Do you see the similarity? A Blog Post is simply a Page with two extra attributes. You could do this for many different types of content. A Help Topic, for example, could be a Page with the addition of Software Version and Keywords. An Event could be a Page with the addition of Start Date and Location.

Now suppose that some time after your site launches, your marketing manager asks you to add an SEO Description to all the pages on the website. You’re faced with the prospect of adding another attribute to all the types in your content model (and then deleting it when the marketing manager decides he doesn’t want it anymore).

Wouldn’t it be helpful if you could inherit the attribute definition of Page and simply specify what attributes are available beyond that?

So, the definition of a Blog Post would be “everything a Page has, plus Summary and Published Date.” By doing this, you would ensure that whenever the Page content type changed (via the addition of SEO Description, in this case), the Blog Post type – and all other types inheriting from Page – would change as well.

A base type of Page provides the Title and Body to every type that inherits it: Blog Post, Event, and Help Topic get Title and Body, and then add to them with specific attributes of their own

Sadly, content type inheritance is not common in CMSs. Few systems currently offer it, though it seems to become slightly more common every year.

Partial type composition

What’s even rarer than simple inheritance is the ability to combine multiple types (or partial types) to create a new type. For instance, we could define a Content Header type as:

  • Title
  • Subtitle

Does this make sense as a standalone type? Probably not – what content just has a Title and a Subtitle? However, when defined as a part of a larger type, this makes more sense. Many types might use a Title and a Subtitle as part of their definition.

To this end, we might define an Article Body as:

  • Body
  • Image
  • Image Caption

And we might define an Author Bio as:

  • Author Name
  • Author Bio
  • Author Image

We might then define an Article type as simply the combination of all three:

  • Title
  • Subtitle
  • Body
  • Image
  • Image Caption
  • Author Name
  • Author Bio
  • Author Image

The Article content type is composed of three partial types, which can also be used to compose other types; any changes to a partial type are reflected in any type that uses it

How are we any better off in this situation? because we can reuse the parts to define other types. for example, we could use our content header type in an image gallery type, since title and subtitle are common to both that and an article. then, if we added something to content header, it would be added to all types that use that type .

Again, this ability is rare, but where available it vastly increases the manageability of a complicated content model.

Multiple type composition in Sitecore – partial types (called “templates” in this system) can be browsed and selected in the left pane, and then added to the right pane to form a type composed of multiple partial types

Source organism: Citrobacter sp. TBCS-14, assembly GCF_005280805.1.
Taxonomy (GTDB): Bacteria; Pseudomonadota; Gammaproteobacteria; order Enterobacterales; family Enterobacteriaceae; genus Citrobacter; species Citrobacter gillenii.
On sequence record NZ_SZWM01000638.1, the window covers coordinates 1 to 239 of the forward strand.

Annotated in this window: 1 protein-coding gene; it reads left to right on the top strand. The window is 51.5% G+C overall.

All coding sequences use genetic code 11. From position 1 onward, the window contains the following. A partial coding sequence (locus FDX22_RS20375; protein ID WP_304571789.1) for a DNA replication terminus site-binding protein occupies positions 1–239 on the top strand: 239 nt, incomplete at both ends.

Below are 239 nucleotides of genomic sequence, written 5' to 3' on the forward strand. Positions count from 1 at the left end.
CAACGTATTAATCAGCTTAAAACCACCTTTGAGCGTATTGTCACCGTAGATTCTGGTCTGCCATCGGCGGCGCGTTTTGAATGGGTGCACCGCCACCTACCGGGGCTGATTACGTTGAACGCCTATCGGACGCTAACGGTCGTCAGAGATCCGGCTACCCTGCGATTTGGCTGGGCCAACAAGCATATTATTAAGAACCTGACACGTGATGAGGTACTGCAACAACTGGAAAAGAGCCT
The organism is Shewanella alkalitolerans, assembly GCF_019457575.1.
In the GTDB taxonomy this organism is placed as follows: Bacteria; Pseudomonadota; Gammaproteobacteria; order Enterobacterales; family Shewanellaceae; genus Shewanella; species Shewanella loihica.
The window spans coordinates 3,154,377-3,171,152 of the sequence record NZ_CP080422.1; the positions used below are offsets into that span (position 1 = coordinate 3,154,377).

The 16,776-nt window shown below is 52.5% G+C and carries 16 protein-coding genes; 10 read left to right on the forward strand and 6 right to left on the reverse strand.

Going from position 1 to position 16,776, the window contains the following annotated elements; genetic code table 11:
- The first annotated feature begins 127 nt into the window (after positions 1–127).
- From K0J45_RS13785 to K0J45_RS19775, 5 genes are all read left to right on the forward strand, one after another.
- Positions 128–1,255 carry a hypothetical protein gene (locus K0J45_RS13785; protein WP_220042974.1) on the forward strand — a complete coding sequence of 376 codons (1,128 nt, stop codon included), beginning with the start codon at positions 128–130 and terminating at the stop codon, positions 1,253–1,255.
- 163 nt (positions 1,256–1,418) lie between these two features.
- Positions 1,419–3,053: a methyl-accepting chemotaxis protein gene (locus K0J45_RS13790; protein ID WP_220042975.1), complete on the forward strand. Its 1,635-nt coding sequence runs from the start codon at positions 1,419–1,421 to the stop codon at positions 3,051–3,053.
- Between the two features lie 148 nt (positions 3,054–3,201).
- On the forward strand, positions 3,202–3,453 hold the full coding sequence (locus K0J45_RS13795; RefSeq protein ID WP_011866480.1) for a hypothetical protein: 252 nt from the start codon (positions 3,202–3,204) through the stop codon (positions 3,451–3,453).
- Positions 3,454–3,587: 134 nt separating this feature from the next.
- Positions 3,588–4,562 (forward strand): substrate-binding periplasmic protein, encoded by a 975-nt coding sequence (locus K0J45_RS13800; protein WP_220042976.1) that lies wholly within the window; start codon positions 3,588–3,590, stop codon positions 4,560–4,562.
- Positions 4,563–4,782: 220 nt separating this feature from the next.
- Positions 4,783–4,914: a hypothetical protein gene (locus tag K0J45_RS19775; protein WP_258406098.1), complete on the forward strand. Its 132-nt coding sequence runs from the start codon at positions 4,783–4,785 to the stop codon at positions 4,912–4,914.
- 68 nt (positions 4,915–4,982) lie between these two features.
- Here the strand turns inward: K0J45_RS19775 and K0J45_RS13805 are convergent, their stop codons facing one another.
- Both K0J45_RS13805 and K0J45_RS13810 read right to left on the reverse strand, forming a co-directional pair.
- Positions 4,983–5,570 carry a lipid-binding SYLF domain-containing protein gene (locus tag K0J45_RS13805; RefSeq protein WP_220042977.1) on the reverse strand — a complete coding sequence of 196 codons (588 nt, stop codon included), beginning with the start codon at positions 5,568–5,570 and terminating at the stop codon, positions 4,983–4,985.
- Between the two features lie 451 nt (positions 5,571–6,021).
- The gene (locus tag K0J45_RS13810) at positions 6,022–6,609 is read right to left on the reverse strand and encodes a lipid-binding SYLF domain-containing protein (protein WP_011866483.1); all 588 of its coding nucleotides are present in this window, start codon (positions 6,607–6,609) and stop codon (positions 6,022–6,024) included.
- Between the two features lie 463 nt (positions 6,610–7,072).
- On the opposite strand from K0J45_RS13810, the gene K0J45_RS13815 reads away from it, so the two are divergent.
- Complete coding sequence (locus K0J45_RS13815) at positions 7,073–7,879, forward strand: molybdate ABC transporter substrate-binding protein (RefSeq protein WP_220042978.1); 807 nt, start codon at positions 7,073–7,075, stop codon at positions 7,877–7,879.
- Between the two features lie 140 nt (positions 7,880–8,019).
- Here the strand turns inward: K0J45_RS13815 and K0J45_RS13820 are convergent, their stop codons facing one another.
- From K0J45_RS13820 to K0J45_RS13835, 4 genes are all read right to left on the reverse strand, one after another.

Content Embedding

Some systems allow for the embedding of one content item into another item, either within rich text content or in data structures that render lists of referenced content. The embedded content is often called “blocks” or “widgets” .

Rich text embedding

Consider a project that requires a Photo Gallery page. You can easily model a Photo Gallery type with a Title, perhaps an introductory paragraph of text at the top (Description), and the images for the gallery underneath that.

Then suppose the editors say, “Well, we’d like to have another paragraph of text at the bottom of the page, underneath the gallery.” You can handle this by changing the Description attribute to Upper Description and Lower Description, then altering the templating to display both, above and below the gallery.

Back to the editors: “Now we have some situations where we want more than one gallery on a page.”

Now what?

Perhaps the better solution is to model the Photo Gallery type as an element that can be embedded in rich text. This means the Photo Gallery might no longer be a URL-addressable page, but rather an embeddable content element (again, a “block” or “widget” in many cases) that gets wrapped in a page. Using this, the editors could write their page of content as rich text, and embed an object of this type of content within it.

Content is embedded in rich text by placing a reference or token that identifies the embedded object; during templating, this token is detected and replaced by some templated view of the embedded object

Beyond enabling what the editors require for this specific instance, this has two other advantages:

  • Photo Gallery objects can be used on multiple pages. One gallery could be embedded on 100 pages across the site.

  • Photo Galleries can be embedded into objects based on other types, assuming they also allow for embedding. A gallery of Bob’s karaoke performance at the Christmas party can be added to the rich text on his Employee Bio page, for instance.

The actual process of embedding ranges from simple text shorthand to sophisticated drag-and-drop interfaces.

WordPress, for instance, has something it calls “Shortcodes,” which are text snippets that are processed during output. For example:

[photo_gallery folder="images/2015-christmas-party"]

If you wanted tighter control over the gallery, you might model it as a content type, then use a Shortcode to refer to the ID of that content:

[photo_gallery id="1234"]